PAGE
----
• Fiscal Sustainability: Early Solana Beach City Councils understood that a strong tax base was required to support the many infrastructure projects that we need in Solana Beach. These councils brought train service to the city and associated infrastructure necessary for the Cedros District to grow. The resulting jump in tax revenues (the “Cedros Dividend”) made Solana Beach the fiscal envy of its neighbors. However, the current council majority has spent most of our Cedros Dividend without investing to help grow our tax base as previous councils did, straining our city finances.

• Property Rights: Our “over the counter” planning approval process was a simple, efficient and resident-friendly way to get construction permits approved. That all changed in 2011 when the current council passed a revision to the permitting process by requiring a mandatory public design review for all new projects in excess of 500 square feet, thereby giving themselves the final say on what nearly every residential and commercial construction project should look like including color, theme, shape, size and design.

• Ignored Constituencies: Our largest constituency – families with school-age children – is not a priority for this council. Each year, SB Soccer and Little League have been able to count on our fiscally-challenged school district to be the de-facto “parks and rec department,” providing staff support, playgrounds and fields, but they can’t count on our city. It’s a shame that every city in the county boasts a parks and recreational field program that is larger than ours here in Solana Beach! In addition, despite the fact that most of our city residents own a dog, there is not one place in Solana Beach where dog lovers can legally take their dogs “off leash” to run and play freely.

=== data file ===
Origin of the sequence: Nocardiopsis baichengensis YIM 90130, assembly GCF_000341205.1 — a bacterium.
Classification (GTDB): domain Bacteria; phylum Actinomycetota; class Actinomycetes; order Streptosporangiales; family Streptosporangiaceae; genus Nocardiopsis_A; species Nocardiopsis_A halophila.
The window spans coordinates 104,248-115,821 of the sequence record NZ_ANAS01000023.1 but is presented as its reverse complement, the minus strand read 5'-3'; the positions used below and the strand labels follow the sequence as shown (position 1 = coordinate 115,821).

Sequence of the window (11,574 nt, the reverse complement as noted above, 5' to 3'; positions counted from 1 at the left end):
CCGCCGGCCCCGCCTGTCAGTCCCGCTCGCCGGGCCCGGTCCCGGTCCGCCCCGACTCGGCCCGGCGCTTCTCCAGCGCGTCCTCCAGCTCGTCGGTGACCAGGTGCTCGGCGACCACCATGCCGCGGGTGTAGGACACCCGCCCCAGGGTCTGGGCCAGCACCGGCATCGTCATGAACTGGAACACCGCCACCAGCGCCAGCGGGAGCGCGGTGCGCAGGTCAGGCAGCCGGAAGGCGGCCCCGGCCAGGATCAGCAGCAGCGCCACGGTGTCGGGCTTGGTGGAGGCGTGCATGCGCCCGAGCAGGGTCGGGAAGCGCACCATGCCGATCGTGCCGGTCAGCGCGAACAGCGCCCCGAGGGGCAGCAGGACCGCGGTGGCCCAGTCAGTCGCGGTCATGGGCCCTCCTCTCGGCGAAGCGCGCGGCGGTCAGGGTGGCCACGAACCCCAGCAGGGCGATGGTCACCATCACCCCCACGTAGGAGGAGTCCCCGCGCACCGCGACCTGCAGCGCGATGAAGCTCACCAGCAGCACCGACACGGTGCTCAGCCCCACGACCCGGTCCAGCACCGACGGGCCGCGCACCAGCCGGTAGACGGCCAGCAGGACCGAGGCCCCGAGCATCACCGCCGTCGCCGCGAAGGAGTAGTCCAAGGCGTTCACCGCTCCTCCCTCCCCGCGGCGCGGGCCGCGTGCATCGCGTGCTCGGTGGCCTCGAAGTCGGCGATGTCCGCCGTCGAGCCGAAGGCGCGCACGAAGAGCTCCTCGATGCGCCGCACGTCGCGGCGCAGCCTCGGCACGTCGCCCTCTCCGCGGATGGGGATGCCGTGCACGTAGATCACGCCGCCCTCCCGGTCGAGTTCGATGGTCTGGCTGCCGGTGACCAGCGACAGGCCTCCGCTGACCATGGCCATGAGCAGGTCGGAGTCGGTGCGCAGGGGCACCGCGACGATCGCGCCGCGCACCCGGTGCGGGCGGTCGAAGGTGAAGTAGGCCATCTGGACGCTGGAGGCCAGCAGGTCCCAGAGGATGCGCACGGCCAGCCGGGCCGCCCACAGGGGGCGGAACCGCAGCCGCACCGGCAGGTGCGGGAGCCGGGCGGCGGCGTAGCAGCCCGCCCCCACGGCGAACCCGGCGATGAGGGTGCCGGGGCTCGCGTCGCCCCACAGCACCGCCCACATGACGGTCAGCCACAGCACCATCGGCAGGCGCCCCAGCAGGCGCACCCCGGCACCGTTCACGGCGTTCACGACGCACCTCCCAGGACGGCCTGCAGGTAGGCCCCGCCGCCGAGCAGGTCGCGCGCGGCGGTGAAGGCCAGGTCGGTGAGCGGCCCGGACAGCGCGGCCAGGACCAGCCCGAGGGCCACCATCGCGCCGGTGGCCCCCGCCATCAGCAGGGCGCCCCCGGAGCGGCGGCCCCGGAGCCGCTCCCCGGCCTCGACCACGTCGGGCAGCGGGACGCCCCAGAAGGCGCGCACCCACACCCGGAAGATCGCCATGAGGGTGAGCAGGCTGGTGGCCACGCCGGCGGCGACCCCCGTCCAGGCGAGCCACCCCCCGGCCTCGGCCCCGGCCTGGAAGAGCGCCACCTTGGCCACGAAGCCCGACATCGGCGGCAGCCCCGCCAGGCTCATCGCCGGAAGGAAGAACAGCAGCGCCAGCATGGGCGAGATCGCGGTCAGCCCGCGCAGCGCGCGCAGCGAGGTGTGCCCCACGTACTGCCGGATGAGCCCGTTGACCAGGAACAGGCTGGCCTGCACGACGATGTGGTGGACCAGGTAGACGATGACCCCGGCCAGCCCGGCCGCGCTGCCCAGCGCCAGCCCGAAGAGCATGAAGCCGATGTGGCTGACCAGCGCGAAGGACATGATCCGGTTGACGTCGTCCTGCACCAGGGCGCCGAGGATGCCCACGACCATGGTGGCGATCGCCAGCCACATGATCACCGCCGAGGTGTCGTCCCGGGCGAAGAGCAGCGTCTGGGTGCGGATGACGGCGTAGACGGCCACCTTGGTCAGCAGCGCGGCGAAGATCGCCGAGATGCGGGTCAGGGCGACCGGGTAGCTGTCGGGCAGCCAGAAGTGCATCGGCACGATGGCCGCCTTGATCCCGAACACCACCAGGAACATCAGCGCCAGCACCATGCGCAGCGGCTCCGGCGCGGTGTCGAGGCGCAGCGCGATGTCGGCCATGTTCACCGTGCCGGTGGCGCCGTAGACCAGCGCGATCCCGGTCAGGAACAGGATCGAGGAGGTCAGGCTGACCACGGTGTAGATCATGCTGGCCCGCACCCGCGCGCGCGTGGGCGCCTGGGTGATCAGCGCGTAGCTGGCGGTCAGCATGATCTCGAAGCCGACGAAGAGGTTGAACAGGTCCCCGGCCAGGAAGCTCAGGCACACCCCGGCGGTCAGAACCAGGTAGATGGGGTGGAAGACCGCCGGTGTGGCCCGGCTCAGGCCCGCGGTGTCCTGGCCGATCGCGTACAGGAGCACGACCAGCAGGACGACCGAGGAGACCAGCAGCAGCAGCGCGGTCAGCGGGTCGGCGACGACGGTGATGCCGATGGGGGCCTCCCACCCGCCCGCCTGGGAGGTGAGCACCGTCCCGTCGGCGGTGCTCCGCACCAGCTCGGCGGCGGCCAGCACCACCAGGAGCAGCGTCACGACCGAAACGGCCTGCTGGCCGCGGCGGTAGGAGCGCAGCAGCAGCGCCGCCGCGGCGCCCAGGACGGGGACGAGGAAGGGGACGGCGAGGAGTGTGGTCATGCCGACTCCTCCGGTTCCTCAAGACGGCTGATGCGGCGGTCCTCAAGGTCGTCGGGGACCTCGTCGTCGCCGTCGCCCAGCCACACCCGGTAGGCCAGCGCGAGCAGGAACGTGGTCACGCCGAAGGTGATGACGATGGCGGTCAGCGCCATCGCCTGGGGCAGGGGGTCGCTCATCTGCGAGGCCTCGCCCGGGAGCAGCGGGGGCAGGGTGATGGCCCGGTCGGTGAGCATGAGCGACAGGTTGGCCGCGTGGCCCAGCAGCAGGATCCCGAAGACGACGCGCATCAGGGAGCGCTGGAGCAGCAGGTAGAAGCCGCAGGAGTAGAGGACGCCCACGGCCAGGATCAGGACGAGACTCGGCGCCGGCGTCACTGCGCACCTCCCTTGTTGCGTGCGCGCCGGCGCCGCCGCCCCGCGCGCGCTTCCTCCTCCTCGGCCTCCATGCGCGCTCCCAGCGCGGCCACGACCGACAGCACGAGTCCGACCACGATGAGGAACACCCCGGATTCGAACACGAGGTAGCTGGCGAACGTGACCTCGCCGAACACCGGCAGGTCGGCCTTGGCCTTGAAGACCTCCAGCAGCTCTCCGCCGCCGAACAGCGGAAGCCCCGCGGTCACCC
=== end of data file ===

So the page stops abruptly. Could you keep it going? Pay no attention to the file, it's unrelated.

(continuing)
1. Do you have any suggestions as how the biggest issue in your answer above should be addressed by our Council?
Having lived in a city that has design review (Del Mar), I am very familiar with how it can impact a community. For every story describing how the process worked as intended, there were many where it didn’t. I know of cases where neighbors haven’t spoken with each other for more than 30 years because one of them opposed the other’s project in a Design Review Board hearing, or the many others who fought to get approval for their plans over a period of years, not months, and only were successful after spending hundreds of thousands of dollars on architects and attorneys. Of course, there were the sad cases of others who made similar investments but never did gain their approval.

As I look around Solana Beach at the beautiful homes and commercial buildings in our city that were constructed without the lengthy and arbitrary design review process that was added last year by our current council, I have to ask myself where is the evidence that supported the adoption of design review? Do we really want to give elected officials the final say on what nearly every residential and commercial construction project should look like including color, theme, shape, size and design because that is exactly the power they have based upon the wording of the city’s Design Review Ordinance. Like most of us, I believe that this council went too far when it adopted design review and I will work to get Solana Beach “back on track” to make our permit process resident-serving once again.